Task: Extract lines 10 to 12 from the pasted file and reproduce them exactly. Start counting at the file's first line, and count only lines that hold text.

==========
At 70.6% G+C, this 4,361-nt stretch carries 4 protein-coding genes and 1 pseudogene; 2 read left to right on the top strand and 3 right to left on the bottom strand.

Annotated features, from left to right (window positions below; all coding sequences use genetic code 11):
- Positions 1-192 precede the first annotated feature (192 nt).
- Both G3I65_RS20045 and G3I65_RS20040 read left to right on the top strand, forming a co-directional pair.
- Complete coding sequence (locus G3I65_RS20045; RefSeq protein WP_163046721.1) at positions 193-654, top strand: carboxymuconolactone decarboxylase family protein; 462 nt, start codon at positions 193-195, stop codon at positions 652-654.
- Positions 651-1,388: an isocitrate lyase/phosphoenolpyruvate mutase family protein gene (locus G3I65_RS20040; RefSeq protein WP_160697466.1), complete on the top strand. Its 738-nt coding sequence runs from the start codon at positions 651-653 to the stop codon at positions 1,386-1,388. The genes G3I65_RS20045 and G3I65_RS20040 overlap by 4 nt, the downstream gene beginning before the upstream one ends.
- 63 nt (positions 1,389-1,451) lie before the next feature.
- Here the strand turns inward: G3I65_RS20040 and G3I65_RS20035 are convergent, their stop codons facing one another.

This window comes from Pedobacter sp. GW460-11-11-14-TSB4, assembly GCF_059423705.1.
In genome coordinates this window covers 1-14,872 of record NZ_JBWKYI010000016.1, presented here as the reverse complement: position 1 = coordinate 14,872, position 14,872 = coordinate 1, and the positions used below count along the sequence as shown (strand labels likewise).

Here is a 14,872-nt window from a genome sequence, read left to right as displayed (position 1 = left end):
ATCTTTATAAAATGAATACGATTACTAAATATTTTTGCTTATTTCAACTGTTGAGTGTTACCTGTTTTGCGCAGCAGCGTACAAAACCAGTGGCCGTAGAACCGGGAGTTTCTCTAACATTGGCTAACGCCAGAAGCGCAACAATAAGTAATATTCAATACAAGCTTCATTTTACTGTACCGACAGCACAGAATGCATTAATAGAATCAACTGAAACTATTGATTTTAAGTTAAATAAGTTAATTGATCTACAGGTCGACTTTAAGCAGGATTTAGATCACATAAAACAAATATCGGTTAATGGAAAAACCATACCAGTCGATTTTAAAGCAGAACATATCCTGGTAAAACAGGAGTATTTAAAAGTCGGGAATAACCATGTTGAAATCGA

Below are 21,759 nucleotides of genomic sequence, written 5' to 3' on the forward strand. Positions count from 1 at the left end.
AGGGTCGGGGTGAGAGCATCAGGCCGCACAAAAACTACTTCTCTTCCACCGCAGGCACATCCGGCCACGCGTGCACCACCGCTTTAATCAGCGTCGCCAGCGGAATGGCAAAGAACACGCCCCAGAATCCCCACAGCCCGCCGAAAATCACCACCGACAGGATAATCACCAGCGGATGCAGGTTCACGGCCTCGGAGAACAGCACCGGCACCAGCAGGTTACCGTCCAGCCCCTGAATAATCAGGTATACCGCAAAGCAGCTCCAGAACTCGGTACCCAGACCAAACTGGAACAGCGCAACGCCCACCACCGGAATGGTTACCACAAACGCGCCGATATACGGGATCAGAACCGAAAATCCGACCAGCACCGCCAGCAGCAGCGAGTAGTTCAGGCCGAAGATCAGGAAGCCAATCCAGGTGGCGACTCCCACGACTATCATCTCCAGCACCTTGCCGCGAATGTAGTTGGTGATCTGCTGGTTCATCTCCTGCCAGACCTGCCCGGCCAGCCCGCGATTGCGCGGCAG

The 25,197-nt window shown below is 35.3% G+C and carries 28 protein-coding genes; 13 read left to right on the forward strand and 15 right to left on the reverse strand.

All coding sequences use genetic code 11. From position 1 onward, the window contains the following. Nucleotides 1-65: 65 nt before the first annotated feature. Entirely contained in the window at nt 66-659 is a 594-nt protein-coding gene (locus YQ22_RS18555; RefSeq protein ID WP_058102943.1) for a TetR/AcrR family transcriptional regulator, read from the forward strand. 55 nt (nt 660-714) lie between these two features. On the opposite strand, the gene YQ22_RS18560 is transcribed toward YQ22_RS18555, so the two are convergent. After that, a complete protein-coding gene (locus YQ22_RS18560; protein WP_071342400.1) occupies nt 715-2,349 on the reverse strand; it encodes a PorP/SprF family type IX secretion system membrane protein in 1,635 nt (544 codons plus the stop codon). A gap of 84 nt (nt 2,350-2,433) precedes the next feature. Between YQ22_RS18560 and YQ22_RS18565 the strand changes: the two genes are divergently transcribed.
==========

In genome coordinates this window covers 1-14,872 of record NZ_JBWKYI010000016.1, presented here as the reverse complement: position 1 = coordinate 14,872, position 14,872 = coordinate 1, and the positions used below count along the sequence as shown (strand labels likewise).

Here is a 14,872-nt window from a genome sequence, read left to right as displayed (position 1 = left end):
ATCTTTATAAAATGAATACGATTACTAAATATTTTTGCTTATTTCAACTGTTGAGTGTTACCTGTTTTGCGCAGCAGCGTACAAAACCAGTGGCCGTAGAACCGGGAGTTTCTCTAACATTGGCTAACGCCAGAAGCGCAACAATAAGTAATATTCAATACAAGCTTCATTTTACTGTACCGACAGCACAGAATGCATTAATAGAATCAACTGAAACTATTGATTTTAAGTTAAATAAGTTAATTGATCTACAGGTCGACTTTAAGCAGGATTTAGATCACATAAAACAAATATCGGTTAATGGAAAAACCATACCAGTCGATTTTAAAGCAGAACATATCCTGGTAAAACAGGAGTATTTAAAAGTCGGGAATAACCATGTTGAAATCGA